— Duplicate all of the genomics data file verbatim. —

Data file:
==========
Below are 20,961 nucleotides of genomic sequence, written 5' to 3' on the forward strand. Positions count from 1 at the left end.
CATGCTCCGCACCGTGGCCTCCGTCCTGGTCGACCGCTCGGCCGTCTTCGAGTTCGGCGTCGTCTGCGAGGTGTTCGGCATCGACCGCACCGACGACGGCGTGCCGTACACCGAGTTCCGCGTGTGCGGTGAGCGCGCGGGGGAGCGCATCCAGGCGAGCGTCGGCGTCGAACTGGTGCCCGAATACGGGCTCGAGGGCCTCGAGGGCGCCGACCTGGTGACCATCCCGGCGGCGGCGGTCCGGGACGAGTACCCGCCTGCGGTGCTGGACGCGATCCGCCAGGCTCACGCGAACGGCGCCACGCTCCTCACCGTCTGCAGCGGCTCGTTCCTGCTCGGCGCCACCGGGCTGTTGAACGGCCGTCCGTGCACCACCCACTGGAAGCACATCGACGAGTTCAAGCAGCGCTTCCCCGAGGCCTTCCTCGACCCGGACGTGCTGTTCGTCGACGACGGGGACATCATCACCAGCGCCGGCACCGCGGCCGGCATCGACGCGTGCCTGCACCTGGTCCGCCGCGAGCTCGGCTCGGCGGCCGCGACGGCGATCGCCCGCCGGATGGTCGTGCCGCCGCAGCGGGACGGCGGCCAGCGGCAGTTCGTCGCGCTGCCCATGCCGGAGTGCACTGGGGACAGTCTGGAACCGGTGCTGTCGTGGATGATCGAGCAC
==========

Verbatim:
Below are 20,961 nucleotides of genomic sequence, written 5' to 3' on the forward strand. Positions count from 1 at the left end.
CATGCTCCGCACCGTGGCCTCCGTCCTGGTCGACCGCTCGGCCGTCTTCGAGTTCGGCGTCGTCTGCGAGGTGTTCGGCATCGACCGCACCGACGACGGCGTGCCGTACACCGAGTTCCGCGTGTGCGGTGAGCGCGCGGGGGAGCGCATCCAGGCGAGCGTCGGCGTCGAACTGGTGCCCGAATACGGGCTCGAGGGCCTCGAGGGCGCCGACCTGGTGACCATCCCGGCGGCGGCGGTCCGGGACGAGTACCCGCCTGCGGTGCTGGACGCGATCCGCCAGGCTCACGCGAACGGCGCCACGCTCCTCACCGTCTGCAGCGGCTCGTTCCTGCTCGGCGCCACCGGGCTGTTGAACGGCCGTCCGTGCACCACCCACTGGAAGCACATCGACGAGTTCAAGCAGCGCTTCCCCGAGGCCTTCCTCGACCCGGACGTGCTGTTCGTCGACGACGGGGACATCATCACCAGCGCCGGCACCGCGGCCGGCATCGACGCGTGCCTGCACCTGGTCCGCCGCGAGCTCGGCTCGGCGGCCGCGACGGCGATCGCCCGCCGGATGGTCGTGCCGCCGCAGCGGGACGGCGGCCAGCGGCAGTTCGTCGCGCTGCCCATGCCGGAGTGCACTGGGGACAGTCTGGAACCGGTGCTGTCGTGGATGATCGAGCAC